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PRAYER PING #12

Before we plunge into the פסוקי דזמרא, the section comprised (mostly) of selections from the book of Psalms, it's worth taking a look at what we're doing in this section from 30,000 feet up.  While it is tempting to satisfy ourselves with Rav Simlai's comment in the Talmud that as a matter of simple protocol we must "speak the praises of God before praying [to Him]", let us instead follow the footsteps of our Sages who probed the matter further. Beyond just satisfying Rav Simlai's formalities, let's aspire to ride the Psalms as an eagle rides the wind, to arrive at heights from which we can see  a great deal more than we could have seen from the ground.

The 15th century Sage Rabbi Yitzchak Abuhav playfully  -  yet earnestly - taught that we should  understand the root of the word "zimra" in the phrase  פסוקי דזמרא,  not to be "zemer" meaning "song", rather to be "mazmer" meaning "pruning hook". (Think about swords and ploughshares...) His idea is that when we recite these poems, which describe the expansiveness and eternity of God, the awe and wonder of Creation, we will be come to see so many of the dumb things, the trivial nuisances, and the petty annoyances that we allow to consume too much of our moral and spiritual bandwidth, for what they really are - dumb, trivial, petty. "God creates heaven and earth, the sea and all that is in it.  God preserves Truth for the world, creating Justice for the exploited, giving Food to the hungry, providing Insight to the blind." And I'm still mad that the Rams went 5 - 11 ?!  Or that my teenager accused me of tripping [again]? It's through these precious psalms that we come to realize that what it means to be created in God's image, is to save our passion for the problems that God is passionate about.  פסוקי דזמרא  - the verses of pruning away the trivial and the petty -  before we get to Prayer.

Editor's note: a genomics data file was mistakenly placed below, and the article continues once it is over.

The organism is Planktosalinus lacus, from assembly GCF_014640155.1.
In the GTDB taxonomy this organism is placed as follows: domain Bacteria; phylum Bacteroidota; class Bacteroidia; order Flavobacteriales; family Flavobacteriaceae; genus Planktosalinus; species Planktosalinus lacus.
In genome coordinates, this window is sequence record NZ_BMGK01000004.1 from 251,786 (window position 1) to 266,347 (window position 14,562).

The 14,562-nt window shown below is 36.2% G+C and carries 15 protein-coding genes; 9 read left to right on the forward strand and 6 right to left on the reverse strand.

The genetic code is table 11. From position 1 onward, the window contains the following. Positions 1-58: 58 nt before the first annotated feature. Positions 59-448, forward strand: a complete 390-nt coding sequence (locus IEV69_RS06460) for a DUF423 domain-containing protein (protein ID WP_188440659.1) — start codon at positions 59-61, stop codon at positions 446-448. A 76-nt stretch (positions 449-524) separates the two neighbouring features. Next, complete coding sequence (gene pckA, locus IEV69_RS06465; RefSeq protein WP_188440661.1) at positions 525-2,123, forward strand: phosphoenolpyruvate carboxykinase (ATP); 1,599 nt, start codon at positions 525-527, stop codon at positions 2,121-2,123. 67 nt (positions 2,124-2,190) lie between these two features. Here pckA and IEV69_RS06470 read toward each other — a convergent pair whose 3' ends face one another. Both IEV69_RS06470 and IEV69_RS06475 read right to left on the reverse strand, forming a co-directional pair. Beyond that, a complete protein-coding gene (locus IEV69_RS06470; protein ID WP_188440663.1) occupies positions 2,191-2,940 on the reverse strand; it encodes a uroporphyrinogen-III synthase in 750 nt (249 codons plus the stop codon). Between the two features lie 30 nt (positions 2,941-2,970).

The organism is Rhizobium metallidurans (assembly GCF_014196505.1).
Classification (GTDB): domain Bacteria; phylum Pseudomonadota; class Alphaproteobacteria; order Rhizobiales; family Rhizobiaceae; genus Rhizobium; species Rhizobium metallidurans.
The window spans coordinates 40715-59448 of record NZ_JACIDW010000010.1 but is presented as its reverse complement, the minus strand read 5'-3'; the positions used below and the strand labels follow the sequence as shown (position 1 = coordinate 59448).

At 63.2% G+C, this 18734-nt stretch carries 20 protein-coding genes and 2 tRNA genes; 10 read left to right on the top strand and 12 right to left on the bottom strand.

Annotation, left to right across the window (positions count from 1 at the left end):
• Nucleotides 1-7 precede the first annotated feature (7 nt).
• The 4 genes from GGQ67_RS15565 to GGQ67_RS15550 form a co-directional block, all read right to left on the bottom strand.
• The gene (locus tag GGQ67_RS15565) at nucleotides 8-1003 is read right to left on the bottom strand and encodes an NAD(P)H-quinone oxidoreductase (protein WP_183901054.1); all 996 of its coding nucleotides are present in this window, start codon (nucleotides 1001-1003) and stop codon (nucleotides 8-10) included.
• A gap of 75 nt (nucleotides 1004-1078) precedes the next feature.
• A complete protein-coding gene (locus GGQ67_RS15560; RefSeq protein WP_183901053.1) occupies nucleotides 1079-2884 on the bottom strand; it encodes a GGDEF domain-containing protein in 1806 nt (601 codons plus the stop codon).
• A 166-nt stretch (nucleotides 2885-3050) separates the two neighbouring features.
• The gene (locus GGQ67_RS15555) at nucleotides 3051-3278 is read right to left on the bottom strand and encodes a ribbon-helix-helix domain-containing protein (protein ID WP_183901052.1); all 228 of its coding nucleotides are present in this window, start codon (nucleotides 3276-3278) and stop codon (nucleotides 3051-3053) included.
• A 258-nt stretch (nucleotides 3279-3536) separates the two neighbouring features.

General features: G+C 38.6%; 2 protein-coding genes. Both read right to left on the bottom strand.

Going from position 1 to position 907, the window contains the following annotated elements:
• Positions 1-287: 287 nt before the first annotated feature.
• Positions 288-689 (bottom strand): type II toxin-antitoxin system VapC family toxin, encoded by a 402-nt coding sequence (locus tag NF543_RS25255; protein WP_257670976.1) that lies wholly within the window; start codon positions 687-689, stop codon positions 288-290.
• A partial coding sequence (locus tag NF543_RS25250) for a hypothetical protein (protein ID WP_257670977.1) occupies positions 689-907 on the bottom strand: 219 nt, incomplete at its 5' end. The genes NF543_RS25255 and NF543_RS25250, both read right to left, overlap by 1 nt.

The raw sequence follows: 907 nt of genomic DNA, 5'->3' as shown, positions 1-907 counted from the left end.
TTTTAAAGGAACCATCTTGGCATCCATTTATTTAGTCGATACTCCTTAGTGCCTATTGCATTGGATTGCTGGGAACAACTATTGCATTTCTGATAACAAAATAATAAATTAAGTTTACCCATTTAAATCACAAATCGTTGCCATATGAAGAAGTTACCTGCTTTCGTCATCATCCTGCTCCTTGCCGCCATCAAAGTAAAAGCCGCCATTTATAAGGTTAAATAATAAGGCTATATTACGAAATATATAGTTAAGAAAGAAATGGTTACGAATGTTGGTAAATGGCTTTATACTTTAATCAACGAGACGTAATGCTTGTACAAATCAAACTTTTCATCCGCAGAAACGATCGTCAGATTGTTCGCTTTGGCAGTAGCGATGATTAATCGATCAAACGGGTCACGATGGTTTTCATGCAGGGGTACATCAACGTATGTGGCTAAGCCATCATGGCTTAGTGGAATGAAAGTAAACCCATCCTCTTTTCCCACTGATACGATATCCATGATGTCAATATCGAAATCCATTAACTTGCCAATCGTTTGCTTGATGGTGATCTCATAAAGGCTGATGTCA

Rav Kook saw פסוקי דזמרא as the opportunity to fulfill that for which King David was yearning when he famously requested to be able לחזות בנועם ה'   , to behold the pleasantness of God.  "God heals the broken-hearted and binds up their wounds". "God is good to all, and His compassion extends to all living things". "God is close to all who all Him, who call Him in truth".פסוקי דזמרא - the verses through which we are reminded of the pleasantness and of the beauty that can exist in this God-inspired place .... if, for starters, we know what to pray for.

The Shulchan Aruch rules that the songs of פסוקי דזמרא should be said reflectively and slowly. But "a little more reflectively and a little more slowly than I said them yesterday", is a great place to start. 

--Rav Yosef

Wed, August 21 2019 20 Av 5779